JANE ADDAMS TELLS OF CONDITIONS IN EUROPE
Says Entire Generation of Children Has Been Stunted in Her Address to Teachers.
Deplorable conditions among the children of the war-ravaged countries of Europe were described by Miss Jane Addams of Hull House, Chicago, before the Missouri State Teachers' Association at the Coliseum, in the first of three addresses delivered by her this morning. She spoke afterwards before the Negro Teachers' Association, and at noon addressed social service workers at the American Annex.
Having visited Europe last summer, Miss Addams said that in the central countries and in the occupied regions of France it is impossible to tell a child's age by its appearance. Children of 14 look to be only 9, she asserted, and an entire generation has been lowered and stunted in growth. She told of a great hegira of children to Switzerland, Holland and Sweden for the purpose of obtaining proper nourishment, and of seeing some of them, stripped for medical examination in Zurich, looking like "lines of little skeletons."
Old People Make Sacrifice.
In Germany, she related, mothers are constantly confronted with the alternative of sacrificing their children or their aged parents in dispensing the family stores of food, the old people often volunteering to go without sustenance for the sake of the children. There is a widespread rumor, she continued, that the old people of Vienna have agreed to kill themselves this winter if food conditions do not improve, regarding their own lives as having been spent, and determining that the young generation shall not perish.
How children in Germany are in some cases reverting to savagery under the sufferings of famine was illustrated by the speaker with an incident related to her by Gen. Smut. He was in a little village in Germany in July, she said. His aid de camp went out for a walk, carrying in his pocket a few sandwiches. Two emaciated children begged him for food, and he gave them the sandwiches. Word swept through the village, and in a short time a crowd of children gathered, who threw themselves upon the officer, bore him to the ground and tore his clothing off in a frantic search for food. He was so severely injured that he was sent to a hospital.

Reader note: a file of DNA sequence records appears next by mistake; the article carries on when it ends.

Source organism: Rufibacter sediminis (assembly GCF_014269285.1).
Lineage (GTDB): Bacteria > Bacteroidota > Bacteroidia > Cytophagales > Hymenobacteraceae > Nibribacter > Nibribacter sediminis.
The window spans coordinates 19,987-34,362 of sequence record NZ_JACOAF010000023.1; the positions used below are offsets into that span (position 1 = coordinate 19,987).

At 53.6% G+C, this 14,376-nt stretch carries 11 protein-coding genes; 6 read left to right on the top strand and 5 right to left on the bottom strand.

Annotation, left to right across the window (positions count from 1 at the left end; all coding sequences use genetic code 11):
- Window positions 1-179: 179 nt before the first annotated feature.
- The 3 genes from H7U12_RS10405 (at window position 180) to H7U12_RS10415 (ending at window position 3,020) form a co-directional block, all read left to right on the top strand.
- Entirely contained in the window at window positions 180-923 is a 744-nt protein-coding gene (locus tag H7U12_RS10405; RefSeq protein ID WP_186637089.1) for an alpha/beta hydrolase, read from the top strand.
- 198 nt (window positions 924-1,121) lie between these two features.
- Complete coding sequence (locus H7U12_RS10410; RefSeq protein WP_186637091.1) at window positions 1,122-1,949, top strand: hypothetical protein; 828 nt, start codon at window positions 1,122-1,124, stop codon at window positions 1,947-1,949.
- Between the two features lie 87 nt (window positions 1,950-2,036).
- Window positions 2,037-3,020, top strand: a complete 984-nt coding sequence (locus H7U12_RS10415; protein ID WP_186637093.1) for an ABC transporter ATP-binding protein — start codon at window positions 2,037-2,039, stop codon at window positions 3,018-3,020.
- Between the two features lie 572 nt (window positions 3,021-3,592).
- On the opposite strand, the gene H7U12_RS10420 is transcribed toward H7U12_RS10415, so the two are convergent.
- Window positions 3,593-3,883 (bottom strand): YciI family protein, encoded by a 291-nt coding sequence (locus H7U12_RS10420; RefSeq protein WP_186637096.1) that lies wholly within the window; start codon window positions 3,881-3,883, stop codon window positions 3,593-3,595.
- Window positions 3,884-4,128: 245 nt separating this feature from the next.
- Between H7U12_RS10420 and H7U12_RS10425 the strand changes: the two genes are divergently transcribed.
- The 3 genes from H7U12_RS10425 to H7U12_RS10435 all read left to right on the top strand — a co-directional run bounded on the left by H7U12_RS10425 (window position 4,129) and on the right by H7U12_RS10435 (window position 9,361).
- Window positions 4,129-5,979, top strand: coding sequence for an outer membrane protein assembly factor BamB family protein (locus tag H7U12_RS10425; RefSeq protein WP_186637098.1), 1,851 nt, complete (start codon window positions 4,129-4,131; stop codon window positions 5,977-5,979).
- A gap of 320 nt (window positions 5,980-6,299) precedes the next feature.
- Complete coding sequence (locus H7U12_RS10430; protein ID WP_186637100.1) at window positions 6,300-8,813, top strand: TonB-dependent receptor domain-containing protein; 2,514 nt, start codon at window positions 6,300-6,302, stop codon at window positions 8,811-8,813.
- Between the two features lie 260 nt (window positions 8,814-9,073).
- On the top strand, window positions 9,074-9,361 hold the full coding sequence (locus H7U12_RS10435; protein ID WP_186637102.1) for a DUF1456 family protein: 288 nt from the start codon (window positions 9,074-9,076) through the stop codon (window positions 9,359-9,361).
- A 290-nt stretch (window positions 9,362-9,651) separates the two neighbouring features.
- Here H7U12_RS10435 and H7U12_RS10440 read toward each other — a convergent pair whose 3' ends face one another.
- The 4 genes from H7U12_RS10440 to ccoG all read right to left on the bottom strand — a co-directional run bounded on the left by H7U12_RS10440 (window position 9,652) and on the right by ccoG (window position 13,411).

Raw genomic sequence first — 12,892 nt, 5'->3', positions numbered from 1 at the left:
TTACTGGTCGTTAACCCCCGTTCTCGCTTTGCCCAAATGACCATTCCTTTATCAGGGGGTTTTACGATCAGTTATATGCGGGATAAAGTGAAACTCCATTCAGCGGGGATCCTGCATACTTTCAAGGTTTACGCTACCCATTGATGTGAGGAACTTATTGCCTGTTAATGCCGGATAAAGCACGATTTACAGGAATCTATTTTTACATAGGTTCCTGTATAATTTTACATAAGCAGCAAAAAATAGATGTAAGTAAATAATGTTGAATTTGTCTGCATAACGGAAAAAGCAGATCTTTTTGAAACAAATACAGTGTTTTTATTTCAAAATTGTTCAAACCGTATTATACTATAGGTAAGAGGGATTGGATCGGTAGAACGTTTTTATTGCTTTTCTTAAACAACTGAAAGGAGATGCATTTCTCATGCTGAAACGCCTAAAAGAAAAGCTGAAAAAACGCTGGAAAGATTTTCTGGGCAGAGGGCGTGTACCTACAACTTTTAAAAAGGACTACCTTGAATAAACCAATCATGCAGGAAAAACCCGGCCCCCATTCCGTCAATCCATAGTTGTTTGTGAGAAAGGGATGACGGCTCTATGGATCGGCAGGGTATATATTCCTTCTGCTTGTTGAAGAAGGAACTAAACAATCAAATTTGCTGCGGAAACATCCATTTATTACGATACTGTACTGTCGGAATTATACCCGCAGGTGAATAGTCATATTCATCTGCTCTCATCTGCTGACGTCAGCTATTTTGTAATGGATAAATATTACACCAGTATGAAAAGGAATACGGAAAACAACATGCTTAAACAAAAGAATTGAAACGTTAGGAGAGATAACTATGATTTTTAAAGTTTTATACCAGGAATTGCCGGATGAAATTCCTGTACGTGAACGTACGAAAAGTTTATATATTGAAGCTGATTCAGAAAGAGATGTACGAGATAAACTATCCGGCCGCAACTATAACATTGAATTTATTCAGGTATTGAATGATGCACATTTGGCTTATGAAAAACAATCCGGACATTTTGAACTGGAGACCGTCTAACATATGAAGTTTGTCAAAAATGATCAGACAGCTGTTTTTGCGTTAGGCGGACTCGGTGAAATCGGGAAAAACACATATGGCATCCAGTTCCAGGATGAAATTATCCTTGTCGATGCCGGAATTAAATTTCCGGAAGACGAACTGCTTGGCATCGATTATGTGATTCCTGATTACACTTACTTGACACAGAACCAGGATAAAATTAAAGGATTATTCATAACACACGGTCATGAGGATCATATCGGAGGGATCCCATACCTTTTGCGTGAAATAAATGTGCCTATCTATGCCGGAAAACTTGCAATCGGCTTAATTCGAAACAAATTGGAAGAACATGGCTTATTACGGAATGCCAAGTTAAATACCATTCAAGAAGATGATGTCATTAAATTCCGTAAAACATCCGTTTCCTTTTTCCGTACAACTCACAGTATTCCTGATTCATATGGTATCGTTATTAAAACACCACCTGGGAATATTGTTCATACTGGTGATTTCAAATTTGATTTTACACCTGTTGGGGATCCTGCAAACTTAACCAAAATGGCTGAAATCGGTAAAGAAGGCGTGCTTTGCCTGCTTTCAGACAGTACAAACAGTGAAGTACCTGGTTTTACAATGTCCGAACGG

"The greatest work in Europe today," said Miss Addams, "is that of keeping the children alive. The American people should support with all their means the Red Cross and the Supreme Economic Council, which are trying to remedy conditions. Herbert Hoover is chief of a movement with headquarters in New York, and offices in nine European countries, which supplies one or two meals a day at least for 4,000,000 children. It has a fund of $22,000,000, which is being increased by the Governments under which the starving children live.
"The Women's International League at Zurich is scientifically feeding hundreds of children from Russia, Germany and Austria, and the mothers of Switzerland are [cooperating] with the league by taking the children into their homes. All available supplies of cheese and milk are being reserved exclusively for the emaciated children of the war."
Children Lose Gayety.
In Saxony she found that the children have lost all of their former gayety, and sat about listless with hunger. In Berlin the dish water from the hotels was being treated by a process for extracting the particles of fat floating in it, which were fed to children in hospitals. There will not be sufficient food in Germany for some time to come, said the speaker, but the children, to recover what they have lost, must be super-fed. Physicians differ, she reported, as to whether with the best of care and the most plentiful nourishment they can ever regain a normal state.
In this emergency, she concluded, Europe is learning invaluable lessons concerning scientific feeding, and she hoped that America would not lag behind. The teachers of Missouri, she said, may do a great work in teaching proper dietetics, and should give as much attention to the physical as to the mental growth of the children in their care.